One of the first decisions you’ll need to make when creating a wine iPad or iPhone app (app is application software, run by touching an icon on your iPad or iPhone) is whether you should make it a native app, web app or a bit of both i.e. a hybrid app. Although this sounds technical it is probably the first question your app development agency is also going to ask as some agencies only do one type or the other as they require different types of programmer. At first blush I like the idea of a hybrid app a lot but in the end choose the native route. Here’s why.
Wine Mobile Apps and Websites
Wine businesses use mobiles and tablets for advertising, eCommerce, Location Based Services, and local SEO. They do this via mobile applications, mobile websites, QR codes, and in-store Customer mobile usage.
Wine Market Council research shows that 39% of Core Wine Drinkers use ‘Wine, Food, Restaurant, or Bar Apps’. A Google study in 2012 found only 10% of our media interactions is via radio, newspaper, and magazines, the other 90% is through digital screens of one sort or another. Specifically, 38% of our media interactions was via a mobile, 9% via tablets, 24% via PC/Laptops, and 19% via TV screens. Of the traditional media, only TV remains a major force. Small and medium business never really used TV advertising. They did, and do, still use newspapers, magazines, and radio, yet these are being consumed by a small minority of wine drinkers (at least in their traditional media format).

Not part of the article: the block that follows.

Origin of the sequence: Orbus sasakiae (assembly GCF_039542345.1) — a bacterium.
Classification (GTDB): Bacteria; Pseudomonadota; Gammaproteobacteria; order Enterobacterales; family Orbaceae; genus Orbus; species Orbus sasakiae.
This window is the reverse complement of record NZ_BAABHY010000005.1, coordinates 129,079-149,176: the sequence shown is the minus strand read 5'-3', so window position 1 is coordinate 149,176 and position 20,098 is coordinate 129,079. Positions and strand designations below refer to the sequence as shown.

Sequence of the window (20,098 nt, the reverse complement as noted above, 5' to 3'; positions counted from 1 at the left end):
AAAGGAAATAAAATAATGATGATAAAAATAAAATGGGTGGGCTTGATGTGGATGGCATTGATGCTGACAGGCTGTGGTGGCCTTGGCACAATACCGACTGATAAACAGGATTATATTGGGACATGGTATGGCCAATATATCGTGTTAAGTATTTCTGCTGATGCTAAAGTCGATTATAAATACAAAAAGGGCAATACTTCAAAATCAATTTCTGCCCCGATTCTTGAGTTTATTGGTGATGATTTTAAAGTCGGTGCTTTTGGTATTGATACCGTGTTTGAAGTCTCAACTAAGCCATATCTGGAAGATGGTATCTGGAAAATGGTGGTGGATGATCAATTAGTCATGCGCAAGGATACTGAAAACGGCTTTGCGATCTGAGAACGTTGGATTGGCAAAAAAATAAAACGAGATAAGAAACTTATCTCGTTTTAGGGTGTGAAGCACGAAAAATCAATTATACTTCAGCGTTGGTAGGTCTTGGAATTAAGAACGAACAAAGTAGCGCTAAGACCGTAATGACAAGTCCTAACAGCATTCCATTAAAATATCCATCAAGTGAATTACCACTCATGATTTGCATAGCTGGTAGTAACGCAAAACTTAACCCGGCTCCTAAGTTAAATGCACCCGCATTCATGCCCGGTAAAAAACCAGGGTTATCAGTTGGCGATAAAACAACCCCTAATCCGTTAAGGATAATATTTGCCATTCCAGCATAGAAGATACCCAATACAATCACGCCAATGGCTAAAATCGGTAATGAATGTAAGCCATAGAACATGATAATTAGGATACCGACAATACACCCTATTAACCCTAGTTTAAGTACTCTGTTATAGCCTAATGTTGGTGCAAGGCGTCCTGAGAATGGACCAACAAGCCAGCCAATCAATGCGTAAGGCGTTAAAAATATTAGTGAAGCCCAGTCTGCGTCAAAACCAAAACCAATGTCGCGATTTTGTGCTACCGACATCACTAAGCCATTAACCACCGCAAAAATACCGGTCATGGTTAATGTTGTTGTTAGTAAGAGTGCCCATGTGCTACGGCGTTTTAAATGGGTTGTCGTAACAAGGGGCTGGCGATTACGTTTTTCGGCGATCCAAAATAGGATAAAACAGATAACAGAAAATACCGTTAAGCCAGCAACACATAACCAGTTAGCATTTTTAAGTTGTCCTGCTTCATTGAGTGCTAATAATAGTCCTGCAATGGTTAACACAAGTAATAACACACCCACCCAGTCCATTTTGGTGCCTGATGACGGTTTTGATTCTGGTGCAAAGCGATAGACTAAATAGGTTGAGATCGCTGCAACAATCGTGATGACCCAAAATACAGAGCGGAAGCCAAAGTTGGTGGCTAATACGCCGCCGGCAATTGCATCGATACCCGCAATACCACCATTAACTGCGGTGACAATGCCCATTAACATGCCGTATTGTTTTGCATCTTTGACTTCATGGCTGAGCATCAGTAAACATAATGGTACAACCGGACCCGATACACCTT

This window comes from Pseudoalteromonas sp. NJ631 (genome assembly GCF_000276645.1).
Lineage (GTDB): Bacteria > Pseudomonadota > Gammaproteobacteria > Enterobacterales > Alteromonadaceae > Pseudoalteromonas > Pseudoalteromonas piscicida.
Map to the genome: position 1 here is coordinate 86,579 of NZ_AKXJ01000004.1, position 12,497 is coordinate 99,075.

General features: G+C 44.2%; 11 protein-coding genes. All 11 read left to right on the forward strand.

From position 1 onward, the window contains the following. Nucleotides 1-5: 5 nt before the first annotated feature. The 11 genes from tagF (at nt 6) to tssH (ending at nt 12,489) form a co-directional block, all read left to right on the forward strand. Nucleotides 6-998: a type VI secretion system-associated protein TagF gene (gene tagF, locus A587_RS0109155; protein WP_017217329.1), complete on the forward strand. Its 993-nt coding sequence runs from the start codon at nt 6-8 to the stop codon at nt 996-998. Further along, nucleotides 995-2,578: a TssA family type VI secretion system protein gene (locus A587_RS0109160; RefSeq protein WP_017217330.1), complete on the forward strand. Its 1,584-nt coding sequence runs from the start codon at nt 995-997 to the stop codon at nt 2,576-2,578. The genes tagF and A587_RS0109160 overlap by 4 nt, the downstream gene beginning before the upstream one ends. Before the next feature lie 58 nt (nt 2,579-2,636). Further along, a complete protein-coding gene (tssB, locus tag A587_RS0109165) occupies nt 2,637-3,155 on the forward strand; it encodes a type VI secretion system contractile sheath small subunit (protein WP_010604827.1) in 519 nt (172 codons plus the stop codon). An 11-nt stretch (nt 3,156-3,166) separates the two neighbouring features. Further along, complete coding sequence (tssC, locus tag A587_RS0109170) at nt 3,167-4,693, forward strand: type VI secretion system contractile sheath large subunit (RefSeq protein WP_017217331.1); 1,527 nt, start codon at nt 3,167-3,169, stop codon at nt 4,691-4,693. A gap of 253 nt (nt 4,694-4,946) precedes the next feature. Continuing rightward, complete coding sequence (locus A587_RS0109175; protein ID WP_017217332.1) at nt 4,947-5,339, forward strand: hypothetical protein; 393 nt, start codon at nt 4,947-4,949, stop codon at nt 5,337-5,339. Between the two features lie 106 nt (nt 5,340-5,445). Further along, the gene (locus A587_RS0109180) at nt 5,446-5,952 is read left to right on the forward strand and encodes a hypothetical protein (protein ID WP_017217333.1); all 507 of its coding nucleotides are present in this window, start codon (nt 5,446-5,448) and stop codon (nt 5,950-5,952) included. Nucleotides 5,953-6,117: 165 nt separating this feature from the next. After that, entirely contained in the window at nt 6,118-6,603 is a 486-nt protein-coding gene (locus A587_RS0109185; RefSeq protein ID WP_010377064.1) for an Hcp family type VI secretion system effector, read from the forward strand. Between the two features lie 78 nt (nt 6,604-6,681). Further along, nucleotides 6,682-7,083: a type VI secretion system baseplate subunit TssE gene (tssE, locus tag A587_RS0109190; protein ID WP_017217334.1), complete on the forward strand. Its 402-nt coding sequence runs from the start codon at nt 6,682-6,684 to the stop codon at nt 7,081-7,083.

Firstly I outline the ideal features of a wine retailer’s mobile app with a bit of commentary. Then I list those features that I think are Must-Have vs Nice-to-Have in a m-Commerce requirement document format. Lastly I suggest ways you could purchase such an app.
Mobile advertising is worth talking about on its own because, like other mobile marketing, it has the advantage of being in the right place at the right time – your customers pocket. No matter where they are they can easily and naturally bring out their phone in ways you can’t with a laptop or PC. It can also be implemented very quickly and, done well, drive traffic immediately. I look at the main types and the main channels in this post.
This post is about customers using their mobiles in-store. We’ll cover the burgeoning area of mobile QR codes, how retailers are using them, and glimpse into the future with augmented reality. I’ll also give a list of 9 ways QR codes can be used in-store.
So what are the good wine apps out there? I’ll review some research done by one think tank and then outline my own. I’ll take a wine retailer’s perspective and look at m-commerce as well as content functionality like wine reviews, ratings, journaling, social media integration, and user interface.
Here’s a list of the key differences: mobile websites don’t need to be downloaded, are available to all, easier to build, and do not need approval. Apps take advantage of the native handset applications like the camera, gyroscope and push notifications. We also look at why CostCo created a mobile website and how to create mobile apps and websites.
Introduction to all the ways a wine retailer can use mobile marketing. Firstly looks at marketing objectives and customer segments before suggesting ways that different mobile technologies can assist achieving these objectives. Possibilities include location based services, local review sites, mobile coupons, local search, mobile sites, mobile apps, mobile advertising, QR codes, mobile payments, m-commerce, social mobile, SMS and MMS.